Fans of the oral storytelling tradition, though, too often treat it almost as scripture: unchangeable, unadaptable. Last night was an example of that, worsened by a collection of particularly weak storytellers. It was the sort of thing that made you understand why oral storytelling died out.

Although, it didn't really. Not at all. If it had died out, it wouldn't cost so much to go see Henry Rollins. Or Jello Biafra. Or Scott Ian. Or Chris Jericho. Or anyone else who does spoken word tours. Oral storytelling has just changed, that's all.

And what I'm saying about it is rushed because I so desperately want to go to bed.

Meanwhile, today, I did some actual work toward writing a short story. As a matter of fact, I wrote it. The whole thing had come to me as I was cycling from work. I have a complete story now but it is very rough; I'll come back to it on Friday.

Monday, March 17, 2014

Days 14-16

See, this is what happens to me. I'll have an idea, a plan to do this or that thing, and get all wrapped up with it in my head, then I'll have a load of bumbling false starts and eventually fizzle out. So, over the past 16 days what have I really done other than come up with a vague idea of how to act upon my too-vague ambitions?

Anyhoo, I'm frustrated. On Saturday (Day 14), Jenn tried to give me a chance to make up for Friday by going to her friend's house for the afternoon, leaving me free to write. But I didn't. Not really. Not productively. I goofed around, staring at the wall, and thereafter really only focused on writing stuff for my motorcycle blog. And, honestly, that's not the point of this whole thing. Yes, you can say, "Well, at least you're writing," but it's writing of the wrong kind. I don't know. I'm not happy with it.

Beyond that, the only thing close to a literary endeavour was watching The Rum Diary, the film of the book by Hunter S. Thompson about a young hack journalist who dreams of being a novelist. It was a film I had really wanted to see when it first came out a few years ago, but now I'm kind of glad I didn't go pay money for it. Hunter S. Thompson was something of a one-trick pony, and once you've read anything by him you've effectively read everything by him.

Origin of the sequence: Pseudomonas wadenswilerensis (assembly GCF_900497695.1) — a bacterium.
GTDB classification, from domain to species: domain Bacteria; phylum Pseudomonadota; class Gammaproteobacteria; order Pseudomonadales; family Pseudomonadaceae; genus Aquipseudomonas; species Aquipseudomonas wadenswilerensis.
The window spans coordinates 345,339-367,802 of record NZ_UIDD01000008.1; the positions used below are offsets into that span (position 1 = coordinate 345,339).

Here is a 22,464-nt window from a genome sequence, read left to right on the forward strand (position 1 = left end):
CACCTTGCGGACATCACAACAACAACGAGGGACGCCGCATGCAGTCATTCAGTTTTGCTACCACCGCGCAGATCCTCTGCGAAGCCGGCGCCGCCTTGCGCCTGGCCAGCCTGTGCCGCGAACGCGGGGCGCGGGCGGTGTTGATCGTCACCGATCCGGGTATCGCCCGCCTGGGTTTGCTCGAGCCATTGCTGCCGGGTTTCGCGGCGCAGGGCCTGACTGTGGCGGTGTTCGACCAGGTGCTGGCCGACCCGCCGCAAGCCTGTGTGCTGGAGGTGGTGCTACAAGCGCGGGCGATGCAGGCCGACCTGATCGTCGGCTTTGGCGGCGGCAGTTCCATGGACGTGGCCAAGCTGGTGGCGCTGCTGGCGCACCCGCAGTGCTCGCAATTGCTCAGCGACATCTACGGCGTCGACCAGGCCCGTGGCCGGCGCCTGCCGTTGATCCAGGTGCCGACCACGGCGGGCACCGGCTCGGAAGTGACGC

Thompson was an interesting man in terms of his literary ambitions, because he was surprisingly well-read. Or at least, had been as a young man and carried much of that into later life. For instance, I remember reading something in which he just waxes lyrical about Faulkner. I sense that Thompson always dreamed of producing great things like that and felt frustrated and trapped by his success as a dude who effectively addles himself for the sake of being able to write about it.

Maybe that's why he killed himself: he felt that the greatness within him that might have produced a timeless novel or two was too far lost to the legacy of this wild, psychotic character that had taken over his life. Professional wrestler syndrome: you forget that your name isn't really Hulk Hogan, it's Terry Bollea.

But back to the fact that Thompson had, at one time, been well-read. It occurred to me this morning that this is another area where I'm going wrong: I'm not reading nearly enough. Barbara Kingsolver says on the FAQ page of her website: "I learned to write by reading the kind of books I wished I'd written. I still do. I limit my exposure to the type of stuff I don't want to write... I'm enough of a biologist to know that whatever comes in will, in some form, come back out."

At present, very little is going in beyond articles about motorcycles or professional wrestling. So, perhaps it's no real surprise that the short story I've been trying to write is really not very good at all. I need to read more. I need to make that a key part of the process.

Sunday (Day 15), meanwhile, was a non day. Jenn and I went for a short ride around on my motorcycle then returned home to focus on a wealth of chores around the house. I washed both our bicycles and changed the oil in my motorbike.